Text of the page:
New Harvey Milk Center Opens

President Obama has awarded the late Harvey Milk the Presidential Medal of Honor. The California Legislature has proposed that May 22 be named Harvey Milk Day. And San Francisco has just opened the new Harvey Milk Center on Duboce Park. Of all the honors, the new recreation center may be the most enduring, because for generations it will tangibly and usefully enact Harvey Milk’s values: “The American Dream starts with the neighborhoods.” His inaugural speech on being elected to the Board of Supervisors in 1977 was titled, “A City of Neighborhoods.”

The new structure, built on the bones of the original, mid-century modern building, has turned out to be one of the most beautiful and intelligently designed new buildings in the city. The architects, Lemanski & Rockwell, have created a “campus” of three buildings in one, each with a separate function – with windows everywhere, bringing in spectacular views.

“Our goal was to open the building to the park, and the park to the building,” says Jean Lemanski. “We built The Grand Stair,” says Peter Rockwell, referring to the huge staircase that extends from the building into the park. Jean Lemanski says they wanted the steps to be “an amphitheatre,” where people could sit and take in the long sweep of lawn, the city and the bay, and the human and canine drama.stairs at Harvey Milk Center

When you approach the entrance at 50 Scott Street, you seem to see right through the building – through two sets of glass doors, one on the street side, one on the park side. From the street entrance your view is the bay. When you step in from the park, you see a row of painted-lady Victorians – a postcard from the nineteenth century set in a twenty-first century frame. Both sets of glass doors can be folded open, accordion style, to make an open-air boulevard between Duboce Park and Scott Street.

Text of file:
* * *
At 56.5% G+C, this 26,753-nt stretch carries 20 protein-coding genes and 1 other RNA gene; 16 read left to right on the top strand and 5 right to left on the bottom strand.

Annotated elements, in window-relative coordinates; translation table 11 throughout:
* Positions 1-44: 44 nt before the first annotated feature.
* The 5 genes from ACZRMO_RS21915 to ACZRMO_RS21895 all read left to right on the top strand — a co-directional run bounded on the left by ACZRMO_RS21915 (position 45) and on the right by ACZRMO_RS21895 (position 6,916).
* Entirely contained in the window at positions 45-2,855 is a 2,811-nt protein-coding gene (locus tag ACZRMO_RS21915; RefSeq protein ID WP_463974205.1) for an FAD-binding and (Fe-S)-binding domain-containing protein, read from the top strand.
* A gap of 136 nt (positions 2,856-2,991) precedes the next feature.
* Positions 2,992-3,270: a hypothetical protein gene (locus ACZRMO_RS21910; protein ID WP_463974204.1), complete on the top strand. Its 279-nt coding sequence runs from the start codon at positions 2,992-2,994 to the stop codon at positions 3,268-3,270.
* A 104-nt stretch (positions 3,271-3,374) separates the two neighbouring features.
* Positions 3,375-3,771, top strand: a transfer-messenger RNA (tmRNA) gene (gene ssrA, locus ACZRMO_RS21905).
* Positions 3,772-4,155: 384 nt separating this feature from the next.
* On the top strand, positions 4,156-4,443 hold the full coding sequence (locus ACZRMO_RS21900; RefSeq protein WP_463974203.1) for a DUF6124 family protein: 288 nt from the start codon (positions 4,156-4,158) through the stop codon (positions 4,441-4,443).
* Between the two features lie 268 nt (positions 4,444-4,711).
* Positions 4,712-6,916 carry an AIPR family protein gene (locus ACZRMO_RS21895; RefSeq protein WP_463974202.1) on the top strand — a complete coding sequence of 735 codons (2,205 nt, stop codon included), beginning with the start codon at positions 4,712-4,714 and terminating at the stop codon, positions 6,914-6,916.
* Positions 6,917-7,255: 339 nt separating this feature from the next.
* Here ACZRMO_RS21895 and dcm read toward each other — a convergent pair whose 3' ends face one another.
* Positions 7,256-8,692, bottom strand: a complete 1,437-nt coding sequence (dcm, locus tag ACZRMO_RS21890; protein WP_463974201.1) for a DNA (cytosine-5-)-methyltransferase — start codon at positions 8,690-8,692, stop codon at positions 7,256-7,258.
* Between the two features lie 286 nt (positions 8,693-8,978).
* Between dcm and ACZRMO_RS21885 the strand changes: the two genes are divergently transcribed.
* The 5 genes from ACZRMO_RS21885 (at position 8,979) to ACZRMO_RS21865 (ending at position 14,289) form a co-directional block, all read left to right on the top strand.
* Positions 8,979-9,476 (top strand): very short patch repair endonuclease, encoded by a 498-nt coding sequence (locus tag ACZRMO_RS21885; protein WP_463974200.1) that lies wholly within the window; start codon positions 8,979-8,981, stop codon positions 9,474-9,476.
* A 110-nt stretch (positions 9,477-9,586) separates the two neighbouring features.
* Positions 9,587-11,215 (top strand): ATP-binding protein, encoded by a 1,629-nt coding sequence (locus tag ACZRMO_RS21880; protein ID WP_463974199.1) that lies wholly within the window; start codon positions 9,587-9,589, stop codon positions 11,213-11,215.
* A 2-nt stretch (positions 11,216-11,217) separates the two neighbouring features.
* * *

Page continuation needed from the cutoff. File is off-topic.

Now, and probably for generations to come, neighbors from seniors to toddlers can get together for puppet shows and stories. For jazz, ballroom, and Brazilian dancing, there’s a vast, polished maple dance floor. Teens from now into the future will use the Harvey Milk rehearsal rooms to practice Shakespeare and musical comedies. Choruses, glee clubs, and the San Francisco Civic Orchestra can and will continue to perfect their performances there. In special rooms groups will hold meetings and events – helped by two stainless-steel equipped catering kitchens. There’s even a very cool recording studio.

As a photographer, no doubt Harvey Milk’s smile would stretch wide to see that the whole bottom floor houses fabulous new darkrooms with rows of developing sinks; 45 enlargers; a digital center; and a portrait studio with high ceilings, backdrops, and lights. This is the largest community photography center west of the Mississippi.

You don’t have to live in the neighborhood to use and enjoy the new Harvey Milk Center. As he said, “The American dream starts in the neighborhoods.” And this neighborhood center in the “City of Neighborhoods” is open to all the neighboring neighbors.

October 2009